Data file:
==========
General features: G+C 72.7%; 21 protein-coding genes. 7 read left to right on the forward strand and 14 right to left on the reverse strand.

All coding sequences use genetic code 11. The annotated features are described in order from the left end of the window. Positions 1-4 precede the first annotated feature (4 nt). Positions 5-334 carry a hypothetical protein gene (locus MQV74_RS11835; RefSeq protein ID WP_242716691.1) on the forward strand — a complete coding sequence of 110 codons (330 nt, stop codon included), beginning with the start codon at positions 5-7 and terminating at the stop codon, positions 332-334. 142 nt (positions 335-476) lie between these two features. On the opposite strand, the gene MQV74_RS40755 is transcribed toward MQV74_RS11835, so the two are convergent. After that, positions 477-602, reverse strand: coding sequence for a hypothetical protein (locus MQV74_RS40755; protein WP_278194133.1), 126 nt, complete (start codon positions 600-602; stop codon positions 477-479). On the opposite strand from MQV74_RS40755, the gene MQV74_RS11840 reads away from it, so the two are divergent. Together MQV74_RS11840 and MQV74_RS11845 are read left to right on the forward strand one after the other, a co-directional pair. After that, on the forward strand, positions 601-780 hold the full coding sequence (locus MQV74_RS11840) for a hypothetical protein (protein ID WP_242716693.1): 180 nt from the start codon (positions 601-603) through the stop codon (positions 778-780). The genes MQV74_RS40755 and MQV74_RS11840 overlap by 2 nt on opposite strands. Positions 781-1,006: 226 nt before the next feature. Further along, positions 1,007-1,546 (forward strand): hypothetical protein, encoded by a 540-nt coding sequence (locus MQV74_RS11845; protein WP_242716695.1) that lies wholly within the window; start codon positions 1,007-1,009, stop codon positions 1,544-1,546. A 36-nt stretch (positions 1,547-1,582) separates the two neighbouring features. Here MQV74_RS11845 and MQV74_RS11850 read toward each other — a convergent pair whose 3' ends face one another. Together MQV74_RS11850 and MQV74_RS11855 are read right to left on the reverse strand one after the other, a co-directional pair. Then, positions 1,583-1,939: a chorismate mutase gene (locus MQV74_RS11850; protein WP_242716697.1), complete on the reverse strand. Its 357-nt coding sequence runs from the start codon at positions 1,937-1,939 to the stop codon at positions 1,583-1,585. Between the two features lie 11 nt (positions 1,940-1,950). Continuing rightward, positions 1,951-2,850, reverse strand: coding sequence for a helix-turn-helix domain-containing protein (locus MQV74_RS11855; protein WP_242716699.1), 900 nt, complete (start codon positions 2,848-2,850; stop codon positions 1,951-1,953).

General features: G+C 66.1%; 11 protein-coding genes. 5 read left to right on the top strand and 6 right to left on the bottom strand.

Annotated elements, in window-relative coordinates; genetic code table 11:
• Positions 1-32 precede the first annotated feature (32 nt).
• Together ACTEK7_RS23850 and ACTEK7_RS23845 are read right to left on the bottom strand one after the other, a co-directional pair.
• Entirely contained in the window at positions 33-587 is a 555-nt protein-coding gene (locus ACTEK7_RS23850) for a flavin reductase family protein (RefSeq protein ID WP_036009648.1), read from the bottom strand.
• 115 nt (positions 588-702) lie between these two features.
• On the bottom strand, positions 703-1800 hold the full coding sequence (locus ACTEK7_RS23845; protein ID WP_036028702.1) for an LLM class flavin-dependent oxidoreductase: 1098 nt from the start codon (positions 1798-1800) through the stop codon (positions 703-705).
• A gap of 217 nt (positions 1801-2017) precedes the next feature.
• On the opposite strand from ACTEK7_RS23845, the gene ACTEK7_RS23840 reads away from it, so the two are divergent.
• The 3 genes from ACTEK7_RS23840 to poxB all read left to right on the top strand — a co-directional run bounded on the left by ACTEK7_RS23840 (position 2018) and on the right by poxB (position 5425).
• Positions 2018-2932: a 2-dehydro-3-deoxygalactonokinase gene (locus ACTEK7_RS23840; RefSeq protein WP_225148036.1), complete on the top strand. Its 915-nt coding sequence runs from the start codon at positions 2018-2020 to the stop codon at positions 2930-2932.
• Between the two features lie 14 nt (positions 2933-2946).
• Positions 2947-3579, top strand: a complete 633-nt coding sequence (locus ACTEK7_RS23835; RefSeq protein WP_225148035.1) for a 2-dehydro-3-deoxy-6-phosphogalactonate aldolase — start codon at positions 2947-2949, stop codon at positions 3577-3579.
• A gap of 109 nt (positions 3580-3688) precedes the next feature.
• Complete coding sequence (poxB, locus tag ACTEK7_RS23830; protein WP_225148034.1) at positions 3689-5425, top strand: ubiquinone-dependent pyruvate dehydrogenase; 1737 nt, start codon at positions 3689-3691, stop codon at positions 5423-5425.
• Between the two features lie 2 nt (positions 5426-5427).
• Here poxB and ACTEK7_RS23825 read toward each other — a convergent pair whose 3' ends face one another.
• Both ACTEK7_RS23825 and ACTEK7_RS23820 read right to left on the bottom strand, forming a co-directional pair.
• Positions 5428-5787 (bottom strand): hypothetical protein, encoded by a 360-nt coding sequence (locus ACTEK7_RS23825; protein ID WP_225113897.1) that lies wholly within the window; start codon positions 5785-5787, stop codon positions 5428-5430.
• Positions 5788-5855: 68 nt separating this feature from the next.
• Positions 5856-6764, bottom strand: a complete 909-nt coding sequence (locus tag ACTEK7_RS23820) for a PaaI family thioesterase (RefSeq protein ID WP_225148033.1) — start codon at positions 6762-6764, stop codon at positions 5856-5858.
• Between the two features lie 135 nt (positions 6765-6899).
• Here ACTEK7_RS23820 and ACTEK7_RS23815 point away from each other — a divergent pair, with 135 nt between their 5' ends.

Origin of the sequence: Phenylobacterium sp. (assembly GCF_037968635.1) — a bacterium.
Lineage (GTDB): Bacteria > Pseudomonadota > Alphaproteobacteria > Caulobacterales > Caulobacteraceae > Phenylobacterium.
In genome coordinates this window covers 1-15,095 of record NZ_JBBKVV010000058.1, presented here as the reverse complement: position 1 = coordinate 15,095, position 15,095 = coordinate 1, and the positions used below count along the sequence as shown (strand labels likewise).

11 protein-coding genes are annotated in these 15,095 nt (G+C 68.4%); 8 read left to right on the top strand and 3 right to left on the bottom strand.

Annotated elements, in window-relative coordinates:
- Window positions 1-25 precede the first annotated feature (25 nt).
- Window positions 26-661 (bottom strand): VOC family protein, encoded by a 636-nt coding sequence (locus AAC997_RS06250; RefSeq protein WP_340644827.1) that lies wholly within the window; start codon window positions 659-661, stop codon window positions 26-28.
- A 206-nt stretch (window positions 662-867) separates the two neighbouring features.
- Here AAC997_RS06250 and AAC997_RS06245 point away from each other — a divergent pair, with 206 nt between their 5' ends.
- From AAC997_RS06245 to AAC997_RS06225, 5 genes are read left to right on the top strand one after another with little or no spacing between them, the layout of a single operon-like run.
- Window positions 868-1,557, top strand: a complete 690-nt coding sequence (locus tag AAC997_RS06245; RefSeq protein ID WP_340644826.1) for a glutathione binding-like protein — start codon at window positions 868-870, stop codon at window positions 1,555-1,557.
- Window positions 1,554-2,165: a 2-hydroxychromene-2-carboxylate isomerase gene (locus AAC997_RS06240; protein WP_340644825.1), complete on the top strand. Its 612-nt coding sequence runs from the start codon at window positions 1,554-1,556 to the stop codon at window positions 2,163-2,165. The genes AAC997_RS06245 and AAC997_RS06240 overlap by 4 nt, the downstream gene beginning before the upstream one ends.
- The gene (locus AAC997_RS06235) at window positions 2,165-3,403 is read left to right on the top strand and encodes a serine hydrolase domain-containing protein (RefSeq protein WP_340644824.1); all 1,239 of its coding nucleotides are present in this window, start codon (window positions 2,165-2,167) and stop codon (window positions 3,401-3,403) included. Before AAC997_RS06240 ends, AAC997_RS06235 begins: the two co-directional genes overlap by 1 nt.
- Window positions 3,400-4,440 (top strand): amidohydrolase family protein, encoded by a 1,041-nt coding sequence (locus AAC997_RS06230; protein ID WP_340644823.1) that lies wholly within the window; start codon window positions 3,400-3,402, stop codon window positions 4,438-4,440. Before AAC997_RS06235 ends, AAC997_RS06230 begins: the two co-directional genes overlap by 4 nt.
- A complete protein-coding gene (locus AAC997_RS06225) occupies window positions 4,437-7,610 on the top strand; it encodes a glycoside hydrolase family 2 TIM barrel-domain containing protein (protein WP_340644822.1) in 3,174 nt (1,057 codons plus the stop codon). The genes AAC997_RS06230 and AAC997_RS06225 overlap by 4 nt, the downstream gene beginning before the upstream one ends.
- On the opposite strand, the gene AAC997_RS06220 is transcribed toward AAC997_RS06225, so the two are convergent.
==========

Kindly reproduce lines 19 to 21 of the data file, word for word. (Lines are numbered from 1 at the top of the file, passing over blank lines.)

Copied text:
• Here poxB and ACTEK7_RS23825 read toward each other — a convergent pair whose 3' ends face one another.
• Both ACTEK7_RS23825 and ACTEK7_RS23820 read right to left on the bottom strand, forming a co-directional pair.
• Positions 5428-5787 (bottom strand): hypothetical protein, encoded by a 360-nt coding sequence (locus ACTEK7_RS23825; protein ID WP_225113897.1) that lies wholly within the window; start codon positions 5785-5787, stop codon positions 5428-5430.